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Do I Have Food Poisoning? Safe Serve Tips For The Holidays

November 16, 2018

Little boy celebrating 4th of July safelyAs the end of the year approaches, it’s likely there are multiple meals and parties in your future. Carrying food from one location to another and sharing dishes with a crowd means more opportunity for bacteria to grow and cause food poisoning. Whether you’re an experienced cook, a first-time party host, or simply adding a dish to the potluck lineup, the holidays can make even the most confident chefs nervous. Follow these steps to keep your holidays food poisoning-free:

CLEAN: Wash hands and surfaces often
SEPARATE: Separate raw meats from other foods
COOK: Cook to the right temperature
CHILL: Refrigerate food promptly

Steps to follow during holiday grocery shopping:

  • Keep raw meat, poultry, and seafood away from other foods in your grocery cart.
  • Buy cold foods last.
  • Ask the cashier to place your raw meat, poultry and seafood in a separate bag.

Steps to follow during food preparation:

  • Use separate cutting boards for raw meat and ready-to-eat items like vegetables or bread.
  • Prepare uncooked recipes before recipes requiring raw meat to reduce cross-contamination. Store them out of the way while preparing meat dishes to ensure they don’t become contaminated after preparation.
  • Use a meat thermometer to check the internal temperature of dishes to ensure they are fully cooked and safe to eat. Fresh beef, pork, veal, and lamb should be cooked to 145 ˚F with a three-minute rest time; fish should be cooked to 145 ˚F; ground beef, veal and lamb should be cooked to 160 ˚F; egg dishes should be cooked to 160 ˚F; and all poultry should be cooked to 165 ˚F.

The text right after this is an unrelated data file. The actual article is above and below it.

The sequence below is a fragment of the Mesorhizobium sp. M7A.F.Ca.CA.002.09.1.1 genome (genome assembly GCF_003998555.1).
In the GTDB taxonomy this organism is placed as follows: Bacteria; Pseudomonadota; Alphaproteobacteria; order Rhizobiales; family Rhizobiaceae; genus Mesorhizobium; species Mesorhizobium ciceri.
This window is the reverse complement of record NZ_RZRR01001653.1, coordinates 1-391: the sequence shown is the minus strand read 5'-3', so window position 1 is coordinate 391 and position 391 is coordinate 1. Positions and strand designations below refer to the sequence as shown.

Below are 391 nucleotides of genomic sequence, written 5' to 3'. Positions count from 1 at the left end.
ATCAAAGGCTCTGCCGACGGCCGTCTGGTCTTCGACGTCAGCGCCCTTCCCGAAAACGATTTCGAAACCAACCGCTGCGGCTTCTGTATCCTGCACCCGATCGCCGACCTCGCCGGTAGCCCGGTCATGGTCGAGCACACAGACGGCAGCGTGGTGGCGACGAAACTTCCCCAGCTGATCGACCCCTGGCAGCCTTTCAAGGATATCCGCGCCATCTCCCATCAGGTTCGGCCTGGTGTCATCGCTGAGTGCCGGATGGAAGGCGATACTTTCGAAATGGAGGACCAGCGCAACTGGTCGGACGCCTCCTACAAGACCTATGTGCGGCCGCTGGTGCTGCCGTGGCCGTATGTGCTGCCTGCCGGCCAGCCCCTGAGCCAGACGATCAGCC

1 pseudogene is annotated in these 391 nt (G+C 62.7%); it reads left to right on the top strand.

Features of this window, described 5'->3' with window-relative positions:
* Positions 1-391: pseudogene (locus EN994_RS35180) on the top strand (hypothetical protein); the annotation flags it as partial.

Fool proof tips when cooking for groups:

  • Keep hot food hot and cold food cold using chafing dishes or crock pots and ice trays. Hot items should remain above 140 ˚F and cold items should remain below 40 ˚F.
  • Discard perishable foods left out for two hours or longer.

Steps to follow when cooking a holiday roast:

  • Use separate cutting boards, plates and utensils for raw roasts and cooked roasts to avoid cross-contamination.
  • Wash items such as cutting boards that have touched raw meat with warm water and soap, or place them in a dishwasher.
  • To ensure the juiciest possible roast this holiday, use a meat thermometer. Once it has reached the USDA recommended internal temperature of 145 F, the roast is safe to eat.
  • Remember all cuts of pork, beef, veal, and lamb need a three-minute rest time before cutting or consuming.

Pregnant women should be especially careful to follow cooking directions on packages since some bacteria are very harmful or deadly to unborn babies. A good safety tip to keep in mind all year, not just in the holiday season: Follow the directions on your ready-to-cook food packages to help keep yourself and your loved ones healthy.

Could it be food poisoning?

Food poisoning is very common, with the US seeing more than 3 million cases per year.Food borne illness occurs after coming in contact with contaminated or toxic food. It can be transmitted through fecal or oral routes.
Symptoms of food poisoning begin within few hours of consuming the contaminated food and include nausea, vomiting, and diarrhea. Food poisoning can last for a few days to up to two weeks. Accurate diagnosis requires lab test or imaging. It is generally treated by oral medication or intravenous fluid administration.

Symptoms of food poisoning

  • Abdominal pain
  • Nausea and vomiting
  • Diarrhea
  • Headache
  • Fever
  • Stool changes
  • Reactive arthritis
  • Inability to empty bowels
  • Rose spots on the skin, 2-4 millimeters in size

If you feel you are experiencing food poisoning over the holidays, know that St. Vincent Neighborhood Hospital is open 24/7 for all your medical emergency needs. Find a location near you at